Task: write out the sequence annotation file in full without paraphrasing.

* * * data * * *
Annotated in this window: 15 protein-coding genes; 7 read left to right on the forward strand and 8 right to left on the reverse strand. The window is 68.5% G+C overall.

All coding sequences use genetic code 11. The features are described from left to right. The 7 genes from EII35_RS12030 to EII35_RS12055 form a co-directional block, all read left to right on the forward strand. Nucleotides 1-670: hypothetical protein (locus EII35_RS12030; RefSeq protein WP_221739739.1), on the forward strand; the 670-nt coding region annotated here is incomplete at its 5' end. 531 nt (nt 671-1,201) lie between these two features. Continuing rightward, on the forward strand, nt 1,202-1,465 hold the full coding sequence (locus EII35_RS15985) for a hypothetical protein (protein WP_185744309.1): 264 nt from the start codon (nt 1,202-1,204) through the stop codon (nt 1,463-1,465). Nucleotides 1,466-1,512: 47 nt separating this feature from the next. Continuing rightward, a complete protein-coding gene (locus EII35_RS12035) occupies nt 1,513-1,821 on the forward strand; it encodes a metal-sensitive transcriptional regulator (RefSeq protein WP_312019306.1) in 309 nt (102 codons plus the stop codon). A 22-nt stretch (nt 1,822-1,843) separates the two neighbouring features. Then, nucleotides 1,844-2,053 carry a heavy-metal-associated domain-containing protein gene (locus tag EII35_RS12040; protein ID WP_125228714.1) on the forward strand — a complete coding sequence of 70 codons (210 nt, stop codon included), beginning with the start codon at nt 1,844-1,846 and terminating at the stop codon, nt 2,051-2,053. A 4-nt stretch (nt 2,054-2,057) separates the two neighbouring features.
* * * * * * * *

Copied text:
Annotated in this window: 15 protein-coding genes; 7 read left to right on the forward strand and 8 right to left on the reverse strand. The window is 68.5% G+C overall.

All coding sequences use genetic code 11. The features are described from left to right. The 7 genes from EII35_RS12030 to EII35_RS12055 form a co-directional block, all read left to right on the forward strand. Nucleotides 1-670: hypothetical protein (locus EII35_RS12030; RefSeq protein WP_221739739.1), on the forward strand; the 670-nt coding region annotated here is incomplete at its 5' end. 531 nt (nt 671-1,201) lie between these two features. Continuing rightward, on the forward strand, nt 1,202-1,465 hold the full coding sequence (locus EII35_RS15985) for a hypothetical protein (protein WP_185744309.1): 264 nt from the start codon (nt 1,202-1,204) through the stop codon (nt 1,463-1,465). Nucleotides 1,466-1,512: 47 nt separating this feature from the next. Continuing rightward, a complete protein-coding gene (locus EII35_RS12035) occupies nt 1,513-1,821 on the forward strand; it encodes a metal-sensitive transcriptional regulator (RefSeq protein WP_312019306.1) in 309 nt (102 codons plus the stop codon). A 22-nt stretch (nt 1,822-1,843) separates the two neighbouring features. Then, nucleotides 1,844-2,053 carry a heavy-metal-associated domain-containing protein gene (locus tag EII35_RS12040; protein ID WP_125228714.1) on the forward strand — a complete coding sequence of 70 codons (210 nt, stop codon included), beginning with the start codon at nt 1,844-1,846 and terminating at the stop codon, nt 2,051-2,053. A 4-nt stretch (nt 2,054-2,057) separates the two neighbouring features.